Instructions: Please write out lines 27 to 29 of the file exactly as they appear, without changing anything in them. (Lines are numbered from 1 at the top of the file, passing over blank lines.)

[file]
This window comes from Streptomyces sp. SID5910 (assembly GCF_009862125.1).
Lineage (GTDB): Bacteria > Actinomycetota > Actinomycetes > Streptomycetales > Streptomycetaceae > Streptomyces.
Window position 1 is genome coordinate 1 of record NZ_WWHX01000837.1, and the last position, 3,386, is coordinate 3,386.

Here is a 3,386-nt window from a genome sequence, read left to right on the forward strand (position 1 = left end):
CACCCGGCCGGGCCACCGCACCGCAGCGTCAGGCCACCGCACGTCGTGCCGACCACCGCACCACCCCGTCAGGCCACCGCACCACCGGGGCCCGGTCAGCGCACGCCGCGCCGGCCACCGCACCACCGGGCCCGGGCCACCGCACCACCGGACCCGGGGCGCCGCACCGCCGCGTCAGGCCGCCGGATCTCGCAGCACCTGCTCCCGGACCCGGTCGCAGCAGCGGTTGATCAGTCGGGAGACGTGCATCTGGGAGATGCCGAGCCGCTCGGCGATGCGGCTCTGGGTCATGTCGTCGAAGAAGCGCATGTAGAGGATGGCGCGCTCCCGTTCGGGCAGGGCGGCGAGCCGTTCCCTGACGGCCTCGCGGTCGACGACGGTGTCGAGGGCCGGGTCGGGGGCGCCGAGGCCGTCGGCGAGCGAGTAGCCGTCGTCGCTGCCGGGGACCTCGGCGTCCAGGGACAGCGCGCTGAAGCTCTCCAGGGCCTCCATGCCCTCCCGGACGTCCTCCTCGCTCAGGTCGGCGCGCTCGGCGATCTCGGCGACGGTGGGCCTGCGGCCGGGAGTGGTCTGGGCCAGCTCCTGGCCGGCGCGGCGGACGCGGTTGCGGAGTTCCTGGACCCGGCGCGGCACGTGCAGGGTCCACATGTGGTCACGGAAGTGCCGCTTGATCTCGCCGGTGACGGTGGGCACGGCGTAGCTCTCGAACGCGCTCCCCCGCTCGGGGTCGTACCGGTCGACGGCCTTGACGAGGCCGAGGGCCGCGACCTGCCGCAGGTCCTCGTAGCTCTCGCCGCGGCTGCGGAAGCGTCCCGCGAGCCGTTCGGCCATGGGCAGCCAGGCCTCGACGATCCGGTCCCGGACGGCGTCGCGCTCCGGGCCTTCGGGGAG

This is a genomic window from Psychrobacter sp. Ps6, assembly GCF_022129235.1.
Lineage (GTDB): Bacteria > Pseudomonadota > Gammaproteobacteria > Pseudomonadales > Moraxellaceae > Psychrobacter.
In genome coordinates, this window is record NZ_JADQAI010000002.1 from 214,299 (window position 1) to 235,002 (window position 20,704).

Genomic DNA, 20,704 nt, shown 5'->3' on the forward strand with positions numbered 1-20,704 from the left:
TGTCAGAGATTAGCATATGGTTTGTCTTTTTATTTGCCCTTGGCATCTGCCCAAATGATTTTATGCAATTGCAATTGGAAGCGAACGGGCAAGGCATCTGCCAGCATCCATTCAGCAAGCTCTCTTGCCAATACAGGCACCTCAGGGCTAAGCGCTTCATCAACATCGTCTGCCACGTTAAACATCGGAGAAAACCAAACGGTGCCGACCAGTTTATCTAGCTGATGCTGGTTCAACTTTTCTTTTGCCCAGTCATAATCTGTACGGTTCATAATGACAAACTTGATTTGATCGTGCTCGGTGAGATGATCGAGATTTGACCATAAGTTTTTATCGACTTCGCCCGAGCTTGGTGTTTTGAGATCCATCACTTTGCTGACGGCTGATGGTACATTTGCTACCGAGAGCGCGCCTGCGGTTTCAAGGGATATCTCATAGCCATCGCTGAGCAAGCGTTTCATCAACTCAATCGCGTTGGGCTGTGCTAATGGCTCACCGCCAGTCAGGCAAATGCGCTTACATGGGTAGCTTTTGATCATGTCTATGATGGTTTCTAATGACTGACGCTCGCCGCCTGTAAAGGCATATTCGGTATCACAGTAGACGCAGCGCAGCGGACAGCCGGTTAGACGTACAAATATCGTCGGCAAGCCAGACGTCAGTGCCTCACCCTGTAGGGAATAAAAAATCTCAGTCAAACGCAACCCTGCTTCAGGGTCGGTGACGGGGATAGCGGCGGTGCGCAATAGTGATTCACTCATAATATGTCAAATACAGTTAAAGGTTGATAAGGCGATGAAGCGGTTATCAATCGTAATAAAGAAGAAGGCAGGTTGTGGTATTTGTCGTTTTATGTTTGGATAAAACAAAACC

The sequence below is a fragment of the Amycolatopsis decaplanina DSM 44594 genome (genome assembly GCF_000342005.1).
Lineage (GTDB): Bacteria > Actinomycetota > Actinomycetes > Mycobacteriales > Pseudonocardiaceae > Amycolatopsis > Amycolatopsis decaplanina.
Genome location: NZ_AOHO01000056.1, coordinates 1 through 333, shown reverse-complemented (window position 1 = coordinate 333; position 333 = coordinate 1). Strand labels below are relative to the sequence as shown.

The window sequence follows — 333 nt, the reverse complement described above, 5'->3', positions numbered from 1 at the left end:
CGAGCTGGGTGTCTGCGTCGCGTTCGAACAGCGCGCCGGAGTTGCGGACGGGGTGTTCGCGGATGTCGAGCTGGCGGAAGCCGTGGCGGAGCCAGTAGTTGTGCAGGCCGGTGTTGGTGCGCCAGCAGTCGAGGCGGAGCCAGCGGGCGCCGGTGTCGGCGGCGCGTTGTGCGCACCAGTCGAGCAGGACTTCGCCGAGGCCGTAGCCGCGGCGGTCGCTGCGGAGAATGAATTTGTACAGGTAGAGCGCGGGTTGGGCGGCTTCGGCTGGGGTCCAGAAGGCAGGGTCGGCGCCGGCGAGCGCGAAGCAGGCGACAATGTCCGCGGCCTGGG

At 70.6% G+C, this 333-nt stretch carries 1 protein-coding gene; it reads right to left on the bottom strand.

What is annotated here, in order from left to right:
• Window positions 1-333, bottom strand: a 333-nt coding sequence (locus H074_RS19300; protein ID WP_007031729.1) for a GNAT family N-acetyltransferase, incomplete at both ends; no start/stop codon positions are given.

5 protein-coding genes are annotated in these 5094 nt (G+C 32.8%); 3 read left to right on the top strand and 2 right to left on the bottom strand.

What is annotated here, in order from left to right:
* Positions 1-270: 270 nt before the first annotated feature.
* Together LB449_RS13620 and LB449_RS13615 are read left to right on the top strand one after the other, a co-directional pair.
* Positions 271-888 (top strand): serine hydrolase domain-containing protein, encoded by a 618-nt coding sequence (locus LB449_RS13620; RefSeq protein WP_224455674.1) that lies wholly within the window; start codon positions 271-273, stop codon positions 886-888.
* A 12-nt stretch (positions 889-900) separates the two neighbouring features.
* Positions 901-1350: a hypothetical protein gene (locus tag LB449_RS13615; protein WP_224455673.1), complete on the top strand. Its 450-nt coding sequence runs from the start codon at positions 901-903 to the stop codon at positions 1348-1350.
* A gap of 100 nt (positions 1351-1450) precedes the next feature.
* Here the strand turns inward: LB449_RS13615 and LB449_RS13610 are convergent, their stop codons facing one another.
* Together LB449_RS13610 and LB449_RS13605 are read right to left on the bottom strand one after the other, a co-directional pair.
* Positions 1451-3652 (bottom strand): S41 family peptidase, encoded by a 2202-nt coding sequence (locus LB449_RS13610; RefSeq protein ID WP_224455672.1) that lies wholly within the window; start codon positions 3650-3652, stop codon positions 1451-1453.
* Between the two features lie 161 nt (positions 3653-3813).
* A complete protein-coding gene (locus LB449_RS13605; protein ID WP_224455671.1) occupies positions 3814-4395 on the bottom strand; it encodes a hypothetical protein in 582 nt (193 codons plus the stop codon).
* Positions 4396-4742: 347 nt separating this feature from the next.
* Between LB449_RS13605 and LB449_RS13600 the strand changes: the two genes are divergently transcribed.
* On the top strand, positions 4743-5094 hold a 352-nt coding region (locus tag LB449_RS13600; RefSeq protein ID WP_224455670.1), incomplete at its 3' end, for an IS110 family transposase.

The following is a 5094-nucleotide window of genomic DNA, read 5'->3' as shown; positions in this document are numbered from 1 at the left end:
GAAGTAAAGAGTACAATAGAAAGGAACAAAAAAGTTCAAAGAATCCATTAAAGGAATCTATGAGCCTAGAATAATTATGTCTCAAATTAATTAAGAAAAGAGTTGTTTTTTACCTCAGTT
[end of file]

* Here the strand turns inward: LB449_RS13615 and LB449_RS13610 are convergent, their stop codons facing one another.
* Together LB449_RS13610 and LB449_RS13605 are read right to left on the bottom strand one after the other, a co-directional pair.
* Positions 1451-3652 (bottom strand): S41 family peptidase, encoded by a 2202-nt coding sequence (locus LB449_RS13610; RefSeq protein ID WP_224455672.1) that lies wholly within the window; start codon positions 3650-3652, stop codon positions 1451-1453.